The next big round of extend and pretend for Greece isn’t set to take place until July, yet serious jockeying between the key actors, the IMF versus the European countries acting as lenders, is underway now. Why? The politicians and Eurocrats are keen to get a deal, at least in general terms, agreed now so as to keep Greece out of the headlines as much as possible for an upcoming series of European elections.

Of course, the European view of “getting to a deal” means knuckling the IMF into joining a new round of financing. As we’ve discussed since 2015, the Fund’s staff has been in open revolt, and has leaked important internal documents to the press more than once, making clear the agency’s view that Greek debts are not sustainable (note that these leaks may have been sanctioned at a more senior level). By the Fund’s own rules, that means it cannot provide additional loans. The latest Financial Sustainability Report reached the same conclusion, although it did uncharacteristically say that some fund directors (as in board members) did not agree with that view.

If the IMF does not provide more dough, the consequences are serious, as we’ve stressed and Wolfgang Munchau underscores in a comment at the Financial Times: Den Rest des Beitrags lesen »

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Fiscal Hole Will Test President Donald Trump’s Agenda

Posted by hkarner - 7. Februar 2017

Date: 06-02-2017
Source: The Wall Street Journal

President’s appetite for stimulus comes up against budget realities and some fellow Republicans

President Trump’s stated goal for more spending on infrastructure appears out of step with GOP elected officials.

For an economy that isn’t in recession, the U.S. is facing one of the bleakest fiscal outlooks since World War II. One question that President Donald Trump will soon have to decide: How much is he willing to embrace even wider deficits?

The answer will determine whether Mr. Trump’s domestic agenda lives up to markets’ bold expectations, and his own.

Before Mr. Trump does anything, growing budget deficits are already on a course to push federal debt to record levels as a share of gross domestic product. That will make it extremely difficult to make good on promises to cut taxes and boost spending without spilling more red ink.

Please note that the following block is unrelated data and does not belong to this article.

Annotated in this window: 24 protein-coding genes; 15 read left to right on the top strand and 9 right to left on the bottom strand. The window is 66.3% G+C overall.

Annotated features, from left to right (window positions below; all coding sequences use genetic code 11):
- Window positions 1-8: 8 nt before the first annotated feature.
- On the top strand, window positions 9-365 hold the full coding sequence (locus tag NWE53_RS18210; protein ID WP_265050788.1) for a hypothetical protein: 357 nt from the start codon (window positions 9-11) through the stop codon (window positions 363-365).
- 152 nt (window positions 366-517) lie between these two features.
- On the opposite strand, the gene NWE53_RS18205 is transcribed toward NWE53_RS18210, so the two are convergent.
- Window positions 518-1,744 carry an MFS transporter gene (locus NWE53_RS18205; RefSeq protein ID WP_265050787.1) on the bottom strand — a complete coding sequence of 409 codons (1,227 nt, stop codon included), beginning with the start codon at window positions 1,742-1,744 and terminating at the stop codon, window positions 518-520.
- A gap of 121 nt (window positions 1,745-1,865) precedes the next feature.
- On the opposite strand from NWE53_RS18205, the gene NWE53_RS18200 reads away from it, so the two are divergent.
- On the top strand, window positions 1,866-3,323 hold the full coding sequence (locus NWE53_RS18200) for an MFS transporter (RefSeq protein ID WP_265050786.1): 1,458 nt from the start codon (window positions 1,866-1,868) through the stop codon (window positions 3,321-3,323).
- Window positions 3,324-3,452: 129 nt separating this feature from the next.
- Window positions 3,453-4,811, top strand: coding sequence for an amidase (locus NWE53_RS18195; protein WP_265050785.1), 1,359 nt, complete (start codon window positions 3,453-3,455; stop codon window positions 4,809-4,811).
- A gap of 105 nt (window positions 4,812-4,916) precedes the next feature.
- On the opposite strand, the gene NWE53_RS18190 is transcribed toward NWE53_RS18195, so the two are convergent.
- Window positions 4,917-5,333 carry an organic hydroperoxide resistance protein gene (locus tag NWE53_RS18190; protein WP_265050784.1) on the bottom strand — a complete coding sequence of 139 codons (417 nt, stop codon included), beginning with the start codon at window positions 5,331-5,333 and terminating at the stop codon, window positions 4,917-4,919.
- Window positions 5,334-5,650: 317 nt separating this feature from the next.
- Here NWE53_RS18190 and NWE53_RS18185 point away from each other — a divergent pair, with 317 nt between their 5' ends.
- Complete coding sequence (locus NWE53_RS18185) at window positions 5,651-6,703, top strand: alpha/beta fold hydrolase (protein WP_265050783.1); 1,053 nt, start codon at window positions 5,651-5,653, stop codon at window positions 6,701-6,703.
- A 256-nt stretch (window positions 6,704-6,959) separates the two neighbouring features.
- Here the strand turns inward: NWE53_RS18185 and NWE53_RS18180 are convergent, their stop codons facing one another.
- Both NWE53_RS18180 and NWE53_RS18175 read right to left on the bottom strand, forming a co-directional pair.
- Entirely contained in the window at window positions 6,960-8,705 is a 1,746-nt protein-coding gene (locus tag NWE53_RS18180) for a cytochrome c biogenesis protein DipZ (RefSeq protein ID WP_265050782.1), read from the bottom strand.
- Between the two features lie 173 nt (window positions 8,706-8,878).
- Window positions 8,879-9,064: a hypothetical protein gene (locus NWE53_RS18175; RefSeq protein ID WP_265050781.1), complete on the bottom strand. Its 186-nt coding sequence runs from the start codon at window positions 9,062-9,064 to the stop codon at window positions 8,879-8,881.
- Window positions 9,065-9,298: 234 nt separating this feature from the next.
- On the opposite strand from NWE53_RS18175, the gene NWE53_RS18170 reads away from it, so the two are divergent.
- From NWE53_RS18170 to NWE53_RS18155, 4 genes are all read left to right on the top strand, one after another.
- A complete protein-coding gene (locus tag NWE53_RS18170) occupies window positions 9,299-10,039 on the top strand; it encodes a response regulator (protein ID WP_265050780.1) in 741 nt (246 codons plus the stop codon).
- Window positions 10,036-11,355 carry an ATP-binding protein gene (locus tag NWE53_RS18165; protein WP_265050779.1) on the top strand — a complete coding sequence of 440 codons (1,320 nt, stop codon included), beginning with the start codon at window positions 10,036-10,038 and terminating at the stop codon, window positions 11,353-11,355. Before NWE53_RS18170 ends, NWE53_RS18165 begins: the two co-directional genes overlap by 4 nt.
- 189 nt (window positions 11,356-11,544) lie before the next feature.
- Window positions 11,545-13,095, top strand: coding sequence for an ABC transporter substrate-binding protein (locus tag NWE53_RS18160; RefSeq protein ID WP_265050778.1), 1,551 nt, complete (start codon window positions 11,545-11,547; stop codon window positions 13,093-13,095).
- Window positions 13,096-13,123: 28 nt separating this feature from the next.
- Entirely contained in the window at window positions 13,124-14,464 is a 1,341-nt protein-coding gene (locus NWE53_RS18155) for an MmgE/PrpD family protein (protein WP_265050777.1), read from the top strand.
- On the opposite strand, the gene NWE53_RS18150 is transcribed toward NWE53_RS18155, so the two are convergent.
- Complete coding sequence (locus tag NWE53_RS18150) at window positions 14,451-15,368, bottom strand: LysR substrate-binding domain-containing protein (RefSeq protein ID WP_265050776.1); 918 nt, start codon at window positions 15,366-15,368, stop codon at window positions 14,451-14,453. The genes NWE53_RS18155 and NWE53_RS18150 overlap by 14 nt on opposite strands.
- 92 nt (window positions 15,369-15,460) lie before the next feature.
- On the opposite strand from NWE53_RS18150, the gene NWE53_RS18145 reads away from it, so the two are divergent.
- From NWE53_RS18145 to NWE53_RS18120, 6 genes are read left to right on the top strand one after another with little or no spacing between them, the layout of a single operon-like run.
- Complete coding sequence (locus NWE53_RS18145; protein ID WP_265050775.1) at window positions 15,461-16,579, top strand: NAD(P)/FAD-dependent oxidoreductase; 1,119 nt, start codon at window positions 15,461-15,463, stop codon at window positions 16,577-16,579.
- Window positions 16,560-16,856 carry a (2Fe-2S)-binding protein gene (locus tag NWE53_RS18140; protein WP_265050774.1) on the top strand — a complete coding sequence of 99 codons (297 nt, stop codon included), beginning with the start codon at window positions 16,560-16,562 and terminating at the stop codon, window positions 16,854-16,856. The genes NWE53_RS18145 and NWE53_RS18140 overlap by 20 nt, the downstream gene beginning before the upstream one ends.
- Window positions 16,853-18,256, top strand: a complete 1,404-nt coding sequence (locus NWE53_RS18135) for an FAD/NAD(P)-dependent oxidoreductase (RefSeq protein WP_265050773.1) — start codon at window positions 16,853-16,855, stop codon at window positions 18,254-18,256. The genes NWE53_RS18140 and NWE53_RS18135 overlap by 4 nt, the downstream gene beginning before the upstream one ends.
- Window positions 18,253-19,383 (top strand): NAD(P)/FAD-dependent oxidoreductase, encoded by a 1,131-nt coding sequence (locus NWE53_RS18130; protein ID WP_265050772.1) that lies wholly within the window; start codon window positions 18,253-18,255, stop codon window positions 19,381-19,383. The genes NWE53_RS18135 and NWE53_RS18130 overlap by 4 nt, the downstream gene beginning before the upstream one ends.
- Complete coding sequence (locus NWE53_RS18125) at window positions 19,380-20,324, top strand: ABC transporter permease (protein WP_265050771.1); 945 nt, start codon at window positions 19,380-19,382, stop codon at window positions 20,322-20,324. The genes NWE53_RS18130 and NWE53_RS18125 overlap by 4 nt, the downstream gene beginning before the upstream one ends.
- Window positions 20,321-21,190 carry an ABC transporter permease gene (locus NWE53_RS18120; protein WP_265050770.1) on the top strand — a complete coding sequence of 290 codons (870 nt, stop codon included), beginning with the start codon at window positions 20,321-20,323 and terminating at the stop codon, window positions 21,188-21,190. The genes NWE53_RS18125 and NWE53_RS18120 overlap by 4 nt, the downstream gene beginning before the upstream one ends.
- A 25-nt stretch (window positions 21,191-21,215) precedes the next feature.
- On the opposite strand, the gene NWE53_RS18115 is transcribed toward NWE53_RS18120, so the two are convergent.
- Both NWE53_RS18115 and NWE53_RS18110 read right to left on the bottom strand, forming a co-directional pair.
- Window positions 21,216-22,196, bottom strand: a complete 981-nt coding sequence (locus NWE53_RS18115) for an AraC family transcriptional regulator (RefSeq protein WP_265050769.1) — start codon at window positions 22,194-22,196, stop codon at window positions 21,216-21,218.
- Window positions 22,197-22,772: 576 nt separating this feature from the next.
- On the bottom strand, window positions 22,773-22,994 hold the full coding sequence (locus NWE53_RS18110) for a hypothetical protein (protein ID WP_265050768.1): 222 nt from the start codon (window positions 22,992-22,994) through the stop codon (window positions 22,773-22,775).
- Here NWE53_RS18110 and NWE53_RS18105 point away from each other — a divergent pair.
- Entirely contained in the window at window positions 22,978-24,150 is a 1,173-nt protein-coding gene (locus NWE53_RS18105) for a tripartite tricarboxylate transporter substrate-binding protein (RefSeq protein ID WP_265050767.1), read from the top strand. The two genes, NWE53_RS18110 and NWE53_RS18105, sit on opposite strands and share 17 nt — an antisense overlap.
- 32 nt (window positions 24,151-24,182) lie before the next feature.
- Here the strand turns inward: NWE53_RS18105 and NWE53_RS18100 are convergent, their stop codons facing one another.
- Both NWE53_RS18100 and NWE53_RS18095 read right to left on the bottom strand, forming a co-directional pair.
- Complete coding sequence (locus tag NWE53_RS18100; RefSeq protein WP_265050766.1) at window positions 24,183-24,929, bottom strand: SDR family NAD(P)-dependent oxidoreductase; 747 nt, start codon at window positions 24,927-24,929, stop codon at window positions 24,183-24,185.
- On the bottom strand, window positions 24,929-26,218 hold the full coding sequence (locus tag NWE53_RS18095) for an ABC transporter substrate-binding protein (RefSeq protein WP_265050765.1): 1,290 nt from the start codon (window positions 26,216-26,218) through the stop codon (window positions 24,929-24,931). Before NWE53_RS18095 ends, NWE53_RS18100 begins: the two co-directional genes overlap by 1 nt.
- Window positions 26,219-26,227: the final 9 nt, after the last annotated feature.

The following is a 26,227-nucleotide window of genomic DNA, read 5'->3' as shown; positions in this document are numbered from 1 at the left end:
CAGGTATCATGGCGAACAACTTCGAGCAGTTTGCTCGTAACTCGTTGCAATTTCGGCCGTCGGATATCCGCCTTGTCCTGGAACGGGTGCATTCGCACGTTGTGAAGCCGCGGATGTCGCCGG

Unlike past periods, deficits are swelling not because of an economic downturn or a short-term boost in discretionary spending, but because of the costs of caring for an aging population. Medicare and Social Security are the biggest projected drivers of spending. Ten years ago, some 6,700 Americans turned 65 every day. The number is now 9,800 Americans, and it will rise to 11,700 by 2026. Den Rest des Beitrags lesen »

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Nailed it: How Martin Luther has shaped Germany for half a millennium

Posted by hkarner - 7. Januar 2017

Date: 05-01-2017
Source: The Economist

luther-ccThe 500th anniversary of the 95 theses finds a country as moralistic as ever

SET foot in Germany this year and you are likely to encounter the jowly, dour portrait of Martin Luther. With more than 1,000 events in 100 locations, the whole nation is celebrating the 500th anniversary of the monk issuing his 95 theses and (perhaps apocryphally) pinning them to the church door at Wittenberg. He set in motion a split in Christianity that would forever change not just Germany, but the world.

At home, Luther’s significance is no longer primarily theological. After generations of secularisation, not to mention decades of official atheism in the formerly communist east (which includes Wittenberg), Germans are not particularly religious. But the Reformation was not just about God. It shaped the German language, mentality and way of life. For centuries the country was riven by bloody confessional strife; today Protestants and Catholics are each about 30% of the population. But after German unification in the 19th century, Lutheranism won the culture wars. “Much of what used to be typically Protestant we today perceive as typically German,” says Christine Eichel, author of “Deutschland, Lutherland”, a book about Luther’s influence. Den Rest des Beitrags lesen »

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Why Putin’s Economy Survives

Posted by hkarner - 31. Dezember 2016

Date: 30-12-2016
Source: The Wall Street Journal

Conservative fiscal and monetary policies, plus an autocrat’s ability to impose austerity measures, keep Russia afloat where the Soviet Union sank

“Whoever does not miss the Soviet Union has no heart,” Russian President Vladimir Putin famously said in 2010. But he quickly added, “Whoever wants it back has no brain.”

Mr. Putin isn’t usually known as a savvy economic steward. Yet as we mark the 25th anniversary of the Soviet Union’s collapse this week, his famed comments sum up the increasingly clear results of an epic historical experiment. To run that experiment, first, take two authoritarian regimes based in Moscow, one rooted in state-run socialism, the other in crony capitalism. Next, expose them both to a series of shocks: low oil prices, costly military adventures abroad, confrontation with the West and a sluggish economy in which political dictates override market forces. Then wait several years to see which regime survives.

When the Soviet Union confronted this array of challenges in the mid-1980s, it promptly collapsed. But facing very similar forces today, Mr. Putin’s government has survived—even thrived. What has made the difference, above all, is Mr. Putin’s devotion to conservative fiscal and monetary policies, coupled with an authoritarian’s ability to implement austerity measures without consulting his population. Den Rest des Beitrags lesen »